Vaccination of parents indirectly protected children from Covid-19

(ORDO NEWS) — A team of scientists from Israel and the United States evaluated the indirect protective effect of vaccinating parents on their children’s risk of contracting coronavirus.

If at the beginning of the Covid-19 pandemic it was believed that children were practically not affected by the coronavirus, now it is clear how wrong we were. Especially after the appearance of another strain – “omicron “, – when minors began to become infected even more often.

Scientists from the Clalit Research Institute in Israel, along with colleagues from Tel Aviv and Harvard Universities, have studied an important topic – indirect protection against SARS-CoV-2, which can be provided to a child by his vaccinated parents. The results of the work are published in the journal Science .

In Israel, as in Europe and the United States, younger age groups are the least covered by Covid-19 vaccination, although it has been allowed for teenagers over 12 years of age since May 2021, and children from five years old since November. Unlike the direct action of the mRNA vaccine from Pfizer and BioNTech, which has been actively studied in clinical trials and observational studies, the “indirect” action has not been given due attention, the authors of the article note.

They used data from Israel’s largest health organization to evaluate the indirect efficacy of BNT162b2 in unvaccinated children under 16 years of age from January 17 to March 28, 2021 (then alpha-dominated) and from July 11 to September 30 of the same year (wave “delta”). In the first group, cases were compared when parents were or were not vaccinated, in the second – when they were revaccinated or did not begin to do so.

“The early study period included 400,733 unvaccinated individuals (children and adolescents) from 155,305 households, which accounted for 2,116,306 person-weeks of follow-up. The mean age of the children was six years old, and 52% were male. Late period studies included 181,307 unvaccinated children from 76,621 different households, accounting for 1,089,191 person-weeks of follow-up. The average age was five years, 52% were boys,” the scientists write.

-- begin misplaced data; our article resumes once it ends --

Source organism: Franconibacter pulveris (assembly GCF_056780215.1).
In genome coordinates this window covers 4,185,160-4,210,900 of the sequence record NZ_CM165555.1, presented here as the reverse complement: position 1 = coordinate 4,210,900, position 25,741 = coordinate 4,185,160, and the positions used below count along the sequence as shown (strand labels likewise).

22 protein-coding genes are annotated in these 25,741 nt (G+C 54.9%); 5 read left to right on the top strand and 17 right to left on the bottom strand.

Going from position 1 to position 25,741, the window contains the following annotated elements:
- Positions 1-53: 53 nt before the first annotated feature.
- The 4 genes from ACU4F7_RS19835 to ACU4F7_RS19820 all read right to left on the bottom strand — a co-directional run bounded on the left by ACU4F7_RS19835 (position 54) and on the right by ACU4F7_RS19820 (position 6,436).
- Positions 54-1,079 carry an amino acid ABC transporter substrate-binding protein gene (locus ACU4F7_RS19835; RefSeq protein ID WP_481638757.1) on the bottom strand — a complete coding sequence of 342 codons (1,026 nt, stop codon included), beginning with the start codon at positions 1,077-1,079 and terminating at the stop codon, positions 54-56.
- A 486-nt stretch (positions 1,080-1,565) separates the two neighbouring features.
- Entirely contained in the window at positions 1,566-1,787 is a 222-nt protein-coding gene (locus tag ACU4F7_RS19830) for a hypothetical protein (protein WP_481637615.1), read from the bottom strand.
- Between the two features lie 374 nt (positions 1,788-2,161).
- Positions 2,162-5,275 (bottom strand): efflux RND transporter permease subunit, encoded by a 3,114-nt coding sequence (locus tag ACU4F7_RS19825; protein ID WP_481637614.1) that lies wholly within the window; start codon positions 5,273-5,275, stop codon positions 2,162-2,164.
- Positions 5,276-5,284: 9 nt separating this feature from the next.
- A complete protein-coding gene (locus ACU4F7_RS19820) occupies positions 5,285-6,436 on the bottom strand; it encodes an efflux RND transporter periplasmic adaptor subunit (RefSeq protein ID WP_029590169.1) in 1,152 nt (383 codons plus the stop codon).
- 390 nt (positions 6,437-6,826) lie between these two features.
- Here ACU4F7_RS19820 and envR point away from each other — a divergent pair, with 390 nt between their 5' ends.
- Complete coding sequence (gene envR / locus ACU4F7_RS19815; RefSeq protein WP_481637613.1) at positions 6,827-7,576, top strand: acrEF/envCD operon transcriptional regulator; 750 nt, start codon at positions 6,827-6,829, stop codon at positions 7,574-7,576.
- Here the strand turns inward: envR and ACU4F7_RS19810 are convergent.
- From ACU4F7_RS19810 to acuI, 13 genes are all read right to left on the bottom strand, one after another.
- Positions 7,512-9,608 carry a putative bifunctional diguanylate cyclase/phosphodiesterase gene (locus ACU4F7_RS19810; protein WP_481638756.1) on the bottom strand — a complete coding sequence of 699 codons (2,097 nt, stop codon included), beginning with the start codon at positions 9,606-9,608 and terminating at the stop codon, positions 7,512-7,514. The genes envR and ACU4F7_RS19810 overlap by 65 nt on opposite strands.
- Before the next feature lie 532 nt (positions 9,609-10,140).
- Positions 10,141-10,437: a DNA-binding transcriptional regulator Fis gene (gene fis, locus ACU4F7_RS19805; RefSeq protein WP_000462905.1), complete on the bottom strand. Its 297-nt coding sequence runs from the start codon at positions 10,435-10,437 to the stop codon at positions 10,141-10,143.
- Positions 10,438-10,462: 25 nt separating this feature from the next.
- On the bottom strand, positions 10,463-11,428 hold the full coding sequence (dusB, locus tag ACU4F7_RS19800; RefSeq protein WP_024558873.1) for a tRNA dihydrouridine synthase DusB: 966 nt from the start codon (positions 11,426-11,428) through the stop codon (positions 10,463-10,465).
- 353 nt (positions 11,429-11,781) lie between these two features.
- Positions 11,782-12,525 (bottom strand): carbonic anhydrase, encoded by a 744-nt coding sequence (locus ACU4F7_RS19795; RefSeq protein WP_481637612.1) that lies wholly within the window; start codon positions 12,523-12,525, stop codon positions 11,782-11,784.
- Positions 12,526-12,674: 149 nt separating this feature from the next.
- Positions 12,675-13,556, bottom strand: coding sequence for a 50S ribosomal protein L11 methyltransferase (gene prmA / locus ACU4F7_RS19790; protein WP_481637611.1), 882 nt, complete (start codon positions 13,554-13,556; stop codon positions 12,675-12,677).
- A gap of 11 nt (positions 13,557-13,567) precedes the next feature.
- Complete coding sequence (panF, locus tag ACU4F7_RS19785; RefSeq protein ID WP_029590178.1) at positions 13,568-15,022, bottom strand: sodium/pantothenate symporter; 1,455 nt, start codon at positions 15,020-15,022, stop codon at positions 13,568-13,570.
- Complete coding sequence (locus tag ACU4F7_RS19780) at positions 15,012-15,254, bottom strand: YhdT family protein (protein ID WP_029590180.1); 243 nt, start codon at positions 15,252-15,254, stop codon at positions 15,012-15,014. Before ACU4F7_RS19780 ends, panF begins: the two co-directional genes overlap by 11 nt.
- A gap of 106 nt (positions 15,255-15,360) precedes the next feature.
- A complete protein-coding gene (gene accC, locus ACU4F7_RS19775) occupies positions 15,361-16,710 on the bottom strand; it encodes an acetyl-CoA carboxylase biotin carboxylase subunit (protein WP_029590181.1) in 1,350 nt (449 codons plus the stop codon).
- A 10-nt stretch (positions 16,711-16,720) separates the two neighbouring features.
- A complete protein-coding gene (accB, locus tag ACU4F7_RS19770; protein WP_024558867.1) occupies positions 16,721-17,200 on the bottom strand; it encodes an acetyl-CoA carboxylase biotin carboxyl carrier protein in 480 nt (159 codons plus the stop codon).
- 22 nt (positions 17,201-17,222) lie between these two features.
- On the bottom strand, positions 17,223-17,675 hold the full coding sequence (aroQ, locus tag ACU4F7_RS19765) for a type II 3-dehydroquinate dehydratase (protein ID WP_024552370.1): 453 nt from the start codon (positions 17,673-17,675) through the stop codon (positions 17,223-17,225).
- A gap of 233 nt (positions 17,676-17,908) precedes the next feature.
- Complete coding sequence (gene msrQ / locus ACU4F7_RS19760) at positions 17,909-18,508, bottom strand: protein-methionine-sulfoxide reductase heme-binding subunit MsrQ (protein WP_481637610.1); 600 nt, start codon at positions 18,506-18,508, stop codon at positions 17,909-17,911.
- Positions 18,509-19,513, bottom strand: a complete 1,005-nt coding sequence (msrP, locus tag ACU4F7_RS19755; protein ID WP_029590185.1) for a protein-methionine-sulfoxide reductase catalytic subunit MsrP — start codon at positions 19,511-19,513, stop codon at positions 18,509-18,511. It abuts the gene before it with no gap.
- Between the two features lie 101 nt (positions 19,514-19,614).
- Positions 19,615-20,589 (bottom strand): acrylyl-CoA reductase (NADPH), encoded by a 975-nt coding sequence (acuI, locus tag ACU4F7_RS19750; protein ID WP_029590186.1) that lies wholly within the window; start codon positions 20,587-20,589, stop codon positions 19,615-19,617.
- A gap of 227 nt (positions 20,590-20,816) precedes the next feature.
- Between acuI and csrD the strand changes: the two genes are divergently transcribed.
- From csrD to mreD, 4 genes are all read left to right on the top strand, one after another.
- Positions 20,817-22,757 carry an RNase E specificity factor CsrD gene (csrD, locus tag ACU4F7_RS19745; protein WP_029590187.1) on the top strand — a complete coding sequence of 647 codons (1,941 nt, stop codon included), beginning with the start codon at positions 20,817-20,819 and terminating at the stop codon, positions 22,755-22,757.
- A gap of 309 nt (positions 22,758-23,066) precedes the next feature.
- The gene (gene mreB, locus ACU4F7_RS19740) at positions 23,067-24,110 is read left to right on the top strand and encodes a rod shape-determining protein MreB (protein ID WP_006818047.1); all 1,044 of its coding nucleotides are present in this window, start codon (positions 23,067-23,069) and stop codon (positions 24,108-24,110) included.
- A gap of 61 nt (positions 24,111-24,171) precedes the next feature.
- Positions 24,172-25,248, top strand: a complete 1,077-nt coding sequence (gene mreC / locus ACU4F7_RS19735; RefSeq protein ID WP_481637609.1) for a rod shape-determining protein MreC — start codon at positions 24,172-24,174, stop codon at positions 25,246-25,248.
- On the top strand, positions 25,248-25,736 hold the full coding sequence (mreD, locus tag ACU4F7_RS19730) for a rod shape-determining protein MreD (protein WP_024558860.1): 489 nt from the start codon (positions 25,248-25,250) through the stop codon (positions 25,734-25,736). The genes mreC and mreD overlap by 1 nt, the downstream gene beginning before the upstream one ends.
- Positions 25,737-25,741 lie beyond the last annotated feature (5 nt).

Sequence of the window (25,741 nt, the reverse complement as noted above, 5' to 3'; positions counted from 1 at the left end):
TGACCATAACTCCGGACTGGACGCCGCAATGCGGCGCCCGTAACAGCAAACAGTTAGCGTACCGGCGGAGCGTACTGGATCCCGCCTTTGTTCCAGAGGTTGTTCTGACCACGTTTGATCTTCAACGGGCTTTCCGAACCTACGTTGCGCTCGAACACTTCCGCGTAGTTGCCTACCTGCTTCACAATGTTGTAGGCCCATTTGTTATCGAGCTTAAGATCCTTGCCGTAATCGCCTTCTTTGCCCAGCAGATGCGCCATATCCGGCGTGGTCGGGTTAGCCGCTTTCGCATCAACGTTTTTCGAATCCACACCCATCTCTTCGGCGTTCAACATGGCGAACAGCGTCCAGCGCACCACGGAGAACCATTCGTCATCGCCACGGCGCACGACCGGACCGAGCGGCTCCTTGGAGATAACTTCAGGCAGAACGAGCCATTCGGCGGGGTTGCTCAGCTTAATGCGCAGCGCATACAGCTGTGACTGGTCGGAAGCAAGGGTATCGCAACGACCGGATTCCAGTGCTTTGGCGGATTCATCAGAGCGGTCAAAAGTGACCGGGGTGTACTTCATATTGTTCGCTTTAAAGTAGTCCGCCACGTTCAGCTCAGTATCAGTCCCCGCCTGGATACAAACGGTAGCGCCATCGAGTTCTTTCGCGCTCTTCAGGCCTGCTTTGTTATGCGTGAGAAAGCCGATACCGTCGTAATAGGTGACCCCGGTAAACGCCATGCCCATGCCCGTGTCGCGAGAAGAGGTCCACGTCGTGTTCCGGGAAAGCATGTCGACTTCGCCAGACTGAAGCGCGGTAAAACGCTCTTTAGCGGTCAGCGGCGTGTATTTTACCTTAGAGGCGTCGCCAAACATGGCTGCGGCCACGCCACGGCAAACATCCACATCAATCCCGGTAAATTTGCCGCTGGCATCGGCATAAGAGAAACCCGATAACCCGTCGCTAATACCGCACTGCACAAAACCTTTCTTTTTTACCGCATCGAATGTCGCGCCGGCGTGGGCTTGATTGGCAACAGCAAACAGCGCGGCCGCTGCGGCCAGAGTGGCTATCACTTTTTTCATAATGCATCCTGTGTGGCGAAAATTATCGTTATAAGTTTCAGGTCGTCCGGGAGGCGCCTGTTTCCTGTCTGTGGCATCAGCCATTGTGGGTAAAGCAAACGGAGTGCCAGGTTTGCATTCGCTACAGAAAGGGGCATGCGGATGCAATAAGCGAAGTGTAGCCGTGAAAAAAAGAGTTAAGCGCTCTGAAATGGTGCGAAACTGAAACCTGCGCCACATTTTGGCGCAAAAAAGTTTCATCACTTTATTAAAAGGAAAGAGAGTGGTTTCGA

Vaccination of parents indirectly protected children from Covid 19 2

For the period from January to March last year, one vaccinated parent was associated with a 26.0% drop in the risk of contracting coronavirus in a child, while the fact of living in the same house with two vaccinated parents correlated with a decrease in the likelihood of getting Covid-19 by as much as 71 .7%.

“This effect was fairly uniform across all age groups and household sizes. Thus, the adjusted rate was 67.1% for a household of the third type, in which both parents were vaccinated, and 62.9% for a household of the seventh type and both vaccinated parents,” the researchers specified.

Vaccination of parents indirectly protected children from Covid 19 1

During the delta strain wave, one parent who had given two shots five months earlier helped reduce the child’s risk of infection by 20.8%, while two revaccinated parents reduced the risk of infection by 58.1%. In the case of adults themselves, two BNT162b2 vaccinations reduced the likelihood that they would catch Covid-19 by 94.4% (in the first period), three by 86.3% (in the second period of the study).

“Vaccination of parents significantly reduced the risk of SARS-CoV-2 infection in their children, although the effect was somewhat weaker in the later period. This can probably be considered a consequence of heterogeneity, since populations differ in composition.

But it is likely that the non-booster parents remained somewhat protected by the first two doses: this reduced the relative effect of the additional dose. It should be noted that the effect in the case of two vaccinated parents was significantly more noticeable than for one parent vaccinated in both periods (26.0% => 71.7%, 20.8% => 58.1%),” added scientists, summing up that even one unvaccinated adult remains a carrier of SARS-CoV-2 for those who live with him.


Contact us: [email protected]

Our Standards, Terms of Use: Standard Terms And Conditions.